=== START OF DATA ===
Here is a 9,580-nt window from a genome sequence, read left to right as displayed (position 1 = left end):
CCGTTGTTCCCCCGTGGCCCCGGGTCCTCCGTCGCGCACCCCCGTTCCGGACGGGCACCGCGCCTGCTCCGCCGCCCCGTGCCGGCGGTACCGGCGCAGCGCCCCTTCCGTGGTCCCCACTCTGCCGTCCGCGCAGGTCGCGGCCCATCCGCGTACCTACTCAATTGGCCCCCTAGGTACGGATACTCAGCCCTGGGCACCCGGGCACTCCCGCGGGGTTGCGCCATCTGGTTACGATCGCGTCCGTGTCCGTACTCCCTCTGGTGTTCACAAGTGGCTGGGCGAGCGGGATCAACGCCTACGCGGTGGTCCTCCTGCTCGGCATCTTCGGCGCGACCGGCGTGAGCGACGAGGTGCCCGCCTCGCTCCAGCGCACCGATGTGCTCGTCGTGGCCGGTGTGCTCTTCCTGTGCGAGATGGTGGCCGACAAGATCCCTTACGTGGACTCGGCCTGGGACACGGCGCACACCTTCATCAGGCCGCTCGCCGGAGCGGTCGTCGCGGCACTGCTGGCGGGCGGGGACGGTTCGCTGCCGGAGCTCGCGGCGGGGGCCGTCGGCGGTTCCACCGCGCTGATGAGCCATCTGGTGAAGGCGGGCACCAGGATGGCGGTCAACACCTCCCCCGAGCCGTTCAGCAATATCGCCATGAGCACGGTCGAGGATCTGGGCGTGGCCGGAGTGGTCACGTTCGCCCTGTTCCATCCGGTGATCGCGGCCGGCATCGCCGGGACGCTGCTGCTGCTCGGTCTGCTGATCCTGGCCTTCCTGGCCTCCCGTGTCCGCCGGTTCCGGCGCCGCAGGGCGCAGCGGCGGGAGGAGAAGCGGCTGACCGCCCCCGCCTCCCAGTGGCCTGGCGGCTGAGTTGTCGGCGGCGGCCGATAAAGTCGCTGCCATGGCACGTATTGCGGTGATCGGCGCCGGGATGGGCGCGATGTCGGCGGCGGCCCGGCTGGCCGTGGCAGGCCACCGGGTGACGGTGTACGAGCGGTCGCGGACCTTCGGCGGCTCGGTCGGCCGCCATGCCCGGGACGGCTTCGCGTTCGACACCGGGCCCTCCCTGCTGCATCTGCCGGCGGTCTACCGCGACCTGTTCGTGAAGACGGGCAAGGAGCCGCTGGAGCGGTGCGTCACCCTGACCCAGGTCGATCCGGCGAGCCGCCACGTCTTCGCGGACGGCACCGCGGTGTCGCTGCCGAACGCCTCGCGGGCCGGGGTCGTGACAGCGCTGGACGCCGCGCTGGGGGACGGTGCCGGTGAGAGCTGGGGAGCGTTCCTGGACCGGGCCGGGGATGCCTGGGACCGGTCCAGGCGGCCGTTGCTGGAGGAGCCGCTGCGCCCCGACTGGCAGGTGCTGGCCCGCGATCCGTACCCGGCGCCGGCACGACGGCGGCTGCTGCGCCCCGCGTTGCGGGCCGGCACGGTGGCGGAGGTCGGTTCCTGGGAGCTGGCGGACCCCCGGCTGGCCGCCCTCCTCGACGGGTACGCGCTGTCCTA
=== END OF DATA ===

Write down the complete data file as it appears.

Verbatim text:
Here is a 9,580-nt window from a genome sequence, read left to right as displayed (position 1 = left end):
CCGTTGTTCCCCCGTGGCCCCGGGTCCTCCGTCGCGCACCCCCGTTCCGGACGGGCACCGCGCCTGCTCCGCCGCCCCGTGCCGGCGGTACCGGCGCAGCGCCCCTTCCGTGGTCCCCACTCTGCCGTCCGCGCAGGTCGCGGCCCATCCGCGTACCTACTCAATTGGCCCCCTAGGTACGGATACTCAGCCCTGGGCACCCGGGCACTCCCGCGGGGTTGCGCCATCTGGTTACGATCGCGTCCGTGTCCGTACTCCCTCTGGTGTTCACAAGTGGCTGGGCGAGCGGGATCAACGCCTACGCGGTGGTCCTCCTGCTCGGCATCTTCGGCGCGACCGGCGTGAGCGACGAGGTGCCCGCCTCGCTCCAGCGCACCGATGTGCTCGTCGTGGCCGGTGTGCTCTTCCTGTGCGAGATGGTGGCCGACAAGATCCCTTACGTGGACTCGGCCTGGGACACGGCGCACACCTTCATCAGGCCGCTCGCCGGAGCGGTCGTCGCGGCACTGCTGGCGGGCGGGGACGGTTCGCTGCCGGAGCTCGCGGCGGGGGCCGTCGGCGGTTCCACCGCGCTGATGAGCCATCTGGTGAAGGCGGGCACCAGGATGGCGGTCAACACCTCCCCCGAGCCGTTCAGCAATATCGCCATGAGCACGGTCGAGGATCTGGGCGTGGCCGGAGTGGTCACGTTCGCCCTGTTCCATCCGGTGATCGCGGCCGGCATCGCCGGGACGCTGCTGCTGCTCGGTCTGCTGATCCTGGCCTTCCTGGCCTCCCGTGTCCGCCGGTTCCGGCGCCGCAGGGCGCAGCGGCGGGAGGAGAAGCGGCTGACCGCCCCCGCCTCCCAGTGGCCTGGCGGCTGAGTTGTCGGCGGCGGCCGATAAAGTCGCTGCCATGGCACGTATTGCGGTGATCGGCGCCGGGATGGGCGCGATGTCGGCGGCGGCCCGGCTGGCCGTGGCAGGCCACCGGGTGACGGTGTACGAGCGGTCGCGGACCTTCGGCGGCTCGGTCGGCCGCCATGCCCGGGACGGCTTCGCGTTCGACACCGGGCCCTCCCTGCTGCATCTGCCGGCGGTCTACCGCGACCTGTTCGTGAAGACGGGCAAGGAGCCGCTGGAGCGGTGCGTCACCCTGACCCAGGTCGATCCGGCGAGCCGCCACGTCTTCGCGGACGGCACCGCGGTGTCGCTGCCGAACGCCTCGCGGGCCGGGGTCGTGACAGCGCTGGACGCCGCGCTGGGGGACGGTGCCGGTGAGAGCTGGGGAGCGTTCCTGGACCGGGCCGGGGATGCCTGGGACCGGTCCAGGCGGCCGTTGCTGGAGGAGCCGCTGCGCCCCGACTGGCAGGTGCTGGCCCGCGATCCGTACCCGGCGCCGGCACGACGGCGGCTGCTGCGCCCCGCGTTGCGGGCCGGCACGGTGGCGGAGGTCGGTTCCTGGGAGCTGGCGGACCCCCGGCTGGCCGCCCTCCTCGACGGGTACGCGCTGTCCTA